This figure shows the 7-day case rate of school pupils who tested positive for COVID-19, grouped in five age groups, during the period 14 February 2021 to 18 April 2021. The rates for all age groups have varied over time with a sharp increase in rates for the 18-19 age group in the middle of February. The rates for most age groups have decreased in the week to 18 April, with the sharpest fall in 7 day cases per 100,000 observed in those aged 16-17 and increased slightly amongst the 18-19 year olds.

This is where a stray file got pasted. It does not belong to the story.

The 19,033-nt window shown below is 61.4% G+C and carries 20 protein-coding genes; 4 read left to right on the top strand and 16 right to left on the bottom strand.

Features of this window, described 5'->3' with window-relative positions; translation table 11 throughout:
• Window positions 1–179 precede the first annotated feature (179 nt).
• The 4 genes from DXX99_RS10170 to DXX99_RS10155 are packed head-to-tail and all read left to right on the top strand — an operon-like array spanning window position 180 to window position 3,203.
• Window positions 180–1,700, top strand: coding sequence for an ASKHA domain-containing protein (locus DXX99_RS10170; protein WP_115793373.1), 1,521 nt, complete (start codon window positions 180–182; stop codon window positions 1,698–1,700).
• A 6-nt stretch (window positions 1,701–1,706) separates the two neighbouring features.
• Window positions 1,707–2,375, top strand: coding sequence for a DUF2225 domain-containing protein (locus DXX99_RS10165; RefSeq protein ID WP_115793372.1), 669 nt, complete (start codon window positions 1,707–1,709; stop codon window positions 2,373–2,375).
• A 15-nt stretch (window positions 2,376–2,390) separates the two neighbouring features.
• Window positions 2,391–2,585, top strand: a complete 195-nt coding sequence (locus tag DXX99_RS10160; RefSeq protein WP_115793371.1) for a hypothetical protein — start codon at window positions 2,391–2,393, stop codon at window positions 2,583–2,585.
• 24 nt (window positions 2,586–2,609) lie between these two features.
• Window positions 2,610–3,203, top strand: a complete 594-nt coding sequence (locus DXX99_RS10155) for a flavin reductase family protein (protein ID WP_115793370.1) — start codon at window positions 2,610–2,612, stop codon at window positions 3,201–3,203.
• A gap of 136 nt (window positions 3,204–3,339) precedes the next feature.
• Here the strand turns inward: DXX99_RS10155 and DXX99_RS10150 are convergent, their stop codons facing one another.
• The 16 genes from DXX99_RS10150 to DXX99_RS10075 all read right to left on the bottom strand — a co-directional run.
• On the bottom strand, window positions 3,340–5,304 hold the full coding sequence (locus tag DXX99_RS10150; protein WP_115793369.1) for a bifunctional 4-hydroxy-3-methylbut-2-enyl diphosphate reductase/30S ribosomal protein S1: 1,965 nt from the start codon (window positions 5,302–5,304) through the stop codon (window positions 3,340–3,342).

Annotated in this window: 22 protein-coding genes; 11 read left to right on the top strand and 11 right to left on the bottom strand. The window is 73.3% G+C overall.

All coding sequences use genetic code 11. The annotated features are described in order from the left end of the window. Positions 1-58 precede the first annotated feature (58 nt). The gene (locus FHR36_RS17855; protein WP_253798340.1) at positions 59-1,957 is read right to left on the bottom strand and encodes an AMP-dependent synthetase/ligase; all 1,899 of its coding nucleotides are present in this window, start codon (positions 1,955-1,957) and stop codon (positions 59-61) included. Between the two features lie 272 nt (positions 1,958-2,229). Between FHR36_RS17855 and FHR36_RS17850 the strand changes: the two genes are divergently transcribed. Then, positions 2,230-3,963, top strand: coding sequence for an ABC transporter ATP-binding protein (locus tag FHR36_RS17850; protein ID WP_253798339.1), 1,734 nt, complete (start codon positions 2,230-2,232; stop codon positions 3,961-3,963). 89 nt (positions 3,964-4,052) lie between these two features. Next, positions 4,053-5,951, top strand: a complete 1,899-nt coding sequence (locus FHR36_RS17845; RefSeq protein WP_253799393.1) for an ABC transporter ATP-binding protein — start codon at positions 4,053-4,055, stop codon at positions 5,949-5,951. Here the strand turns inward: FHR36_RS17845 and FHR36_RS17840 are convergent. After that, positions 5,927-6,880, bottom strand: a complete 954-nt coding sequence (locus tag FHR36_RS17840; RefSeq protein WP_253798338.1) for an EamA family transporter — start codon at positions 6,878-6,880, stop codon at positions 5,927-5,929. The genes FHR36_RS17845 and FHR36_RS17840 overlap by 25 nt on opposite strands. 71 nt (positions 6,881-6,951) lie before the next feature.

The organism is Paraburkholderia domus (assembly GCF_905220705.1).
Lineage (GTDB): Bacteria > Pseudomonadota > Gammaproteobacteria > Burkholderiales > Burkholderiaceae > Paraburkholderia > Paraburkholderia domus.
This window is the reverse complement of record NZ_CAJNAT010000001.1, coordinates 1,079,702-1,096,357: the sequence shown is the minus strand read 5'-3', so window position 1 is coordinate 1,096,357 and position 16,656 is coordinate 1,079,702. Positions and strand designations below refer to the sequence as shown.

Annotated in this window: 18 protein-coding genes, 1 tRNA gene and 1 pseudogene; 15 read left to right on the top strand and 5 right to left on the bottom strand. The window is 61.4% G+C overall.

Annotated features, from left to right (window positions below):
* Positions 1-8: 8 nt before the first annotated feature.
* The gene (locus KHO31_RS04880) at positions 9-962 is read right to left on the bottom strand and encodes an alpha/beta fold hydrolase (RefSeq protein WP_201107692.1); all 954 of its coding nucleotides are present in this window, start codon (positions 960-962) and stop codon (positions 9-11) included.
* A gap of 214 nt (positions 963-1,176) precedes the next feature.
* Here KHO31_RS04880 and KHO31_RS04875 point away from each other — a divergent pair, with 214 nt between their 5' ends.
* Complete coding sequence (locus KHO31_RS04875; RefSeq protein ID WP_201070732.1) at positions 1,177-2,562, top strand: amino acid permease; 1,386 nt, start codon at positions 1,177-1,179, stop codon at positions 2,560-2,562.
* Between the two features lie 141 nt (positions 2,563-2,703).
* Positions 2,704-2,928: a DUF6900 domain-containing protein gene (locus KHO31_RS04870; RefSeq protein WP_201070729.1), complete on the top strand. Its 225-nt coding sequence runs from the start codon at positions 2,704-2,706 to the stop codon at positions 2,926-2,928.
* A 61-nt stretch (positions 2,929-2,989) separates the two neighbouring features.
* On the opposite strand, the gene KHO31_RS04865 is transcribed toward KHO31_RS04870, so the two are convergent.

Changes in patterns of mixing and adherence to restrictions will impact on future case numbers. The Scottish Contact Survey measures times and settings that people mix where they could potentially spread Covid. From this survey we can say that contacts are higher than seen during the lockdown period (averaging around 3 daily contacts) and have decreased slightly in the last two weeks, with a current level of 3.3 daily contacts. Contacts within the work and school setting have shown a decrease in the last two weeks by 24% and 78% respectively, coinciding with spring holidays that commenced from 26th March. Mean contacts within the 'other' setting (contacts outside of the school, home or work settings) have increased by approximately 34% over the same period. All age groups have shown an increase in contacts with the exception of those aged between 40 and 59. This increase in contacts is driven largely by increased contacts within the 'other' setting.